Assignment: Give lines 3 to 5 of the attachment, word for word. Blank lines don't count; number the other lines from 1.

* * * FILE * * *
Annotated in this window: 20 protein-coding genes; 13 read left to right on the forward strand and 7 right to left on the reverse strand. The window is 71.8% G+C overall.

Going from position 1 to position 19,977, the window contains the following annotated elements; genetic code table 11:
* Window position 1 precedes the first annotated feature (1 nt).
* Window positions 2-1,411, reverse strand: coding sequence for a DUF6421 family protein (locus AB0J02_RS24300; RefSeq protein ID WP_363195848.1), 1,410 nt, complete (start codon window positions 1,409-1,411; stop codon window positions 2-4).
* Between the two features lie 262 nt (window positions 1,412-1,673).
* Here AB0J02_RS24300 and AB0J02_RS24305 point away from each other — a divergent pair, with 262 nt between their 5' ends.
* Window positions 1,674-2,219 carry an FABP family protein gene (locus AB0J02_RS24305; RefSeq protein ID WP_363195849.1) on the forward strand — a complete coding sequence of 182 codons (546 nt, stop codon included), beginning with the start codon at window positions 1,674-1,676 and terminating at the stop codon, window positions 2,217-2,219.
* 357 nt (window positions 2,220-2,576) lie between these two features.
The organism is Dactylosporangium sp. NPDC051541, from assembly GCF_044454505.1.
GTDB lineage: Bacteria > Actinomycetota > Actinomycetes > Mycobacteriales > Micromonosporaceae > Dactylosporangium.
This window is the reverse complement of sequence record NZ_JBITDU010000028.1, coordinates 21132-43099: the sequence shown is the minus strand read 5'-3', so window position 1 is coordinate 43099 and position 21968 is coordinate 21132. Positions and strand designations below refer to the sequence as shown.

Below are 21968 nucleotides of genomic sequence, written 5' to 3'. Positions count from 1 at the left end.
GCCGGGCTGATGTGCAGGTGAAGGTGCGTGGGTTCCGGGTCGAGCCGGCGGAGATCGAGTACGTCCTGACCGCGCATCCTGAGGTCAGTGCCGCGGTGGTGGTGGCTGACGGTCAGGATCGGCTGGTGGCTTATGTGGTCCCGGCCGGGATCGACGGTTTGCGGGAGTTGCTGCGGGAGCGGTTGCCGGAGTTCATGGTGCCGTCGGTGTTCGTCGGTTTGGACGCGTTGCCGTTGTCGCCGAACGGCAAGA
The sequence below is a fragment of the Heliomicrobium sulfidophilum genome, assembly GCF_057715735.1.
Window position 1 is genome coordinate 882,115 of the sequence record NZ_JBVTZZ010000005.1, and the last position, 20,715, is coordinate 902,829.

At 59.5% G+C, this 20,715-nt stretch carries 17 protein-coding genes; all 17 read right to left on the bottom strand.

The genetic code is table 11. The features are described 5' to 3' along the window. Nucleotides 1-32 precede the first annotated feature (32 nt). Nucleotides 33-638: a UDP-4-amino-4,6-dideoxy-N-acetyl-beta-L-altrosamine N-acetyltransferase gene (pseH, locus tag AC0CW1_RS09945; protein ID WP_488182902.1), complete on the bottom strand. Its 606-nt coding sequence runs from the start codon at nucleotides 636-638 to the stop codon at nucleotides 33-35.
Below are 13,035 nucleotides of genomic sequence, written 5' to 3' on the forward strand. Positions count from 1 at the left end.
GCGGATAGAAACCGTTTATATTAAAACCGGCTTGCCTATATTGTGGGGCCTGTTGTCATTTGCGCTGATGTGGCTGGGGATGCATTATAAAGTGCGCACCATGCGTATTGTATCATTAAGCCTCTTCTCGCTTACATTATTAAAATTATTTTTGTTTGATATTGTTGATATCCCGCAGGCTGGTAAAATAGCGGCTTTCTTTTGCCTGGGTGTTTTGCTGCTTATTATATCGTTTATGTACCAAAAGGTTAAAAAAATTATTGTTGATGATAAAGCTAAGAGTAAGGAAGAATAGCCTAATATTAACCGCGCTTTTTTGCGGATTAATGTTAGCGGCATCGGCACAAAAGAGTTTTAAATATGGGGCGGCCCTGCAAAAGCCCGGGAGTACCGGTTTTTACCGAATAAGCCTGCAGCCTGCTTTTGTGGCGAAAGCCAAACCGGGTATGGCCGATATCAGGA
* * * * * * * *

* Window position 1 precedes the first annotated feature (1 nt).
* Window positions 2-1,411, reverse strand: coding sequence for a DUF6421 family protein (locus AB0J02_RS24300; RefSeq protein ID WP_363195848.1), 1,410 nt, complete (start codon window positions 1,409-1,411; stop codon window positions 2-4).
* Between the two features lie 262 nt (window positions 1,412-1,673).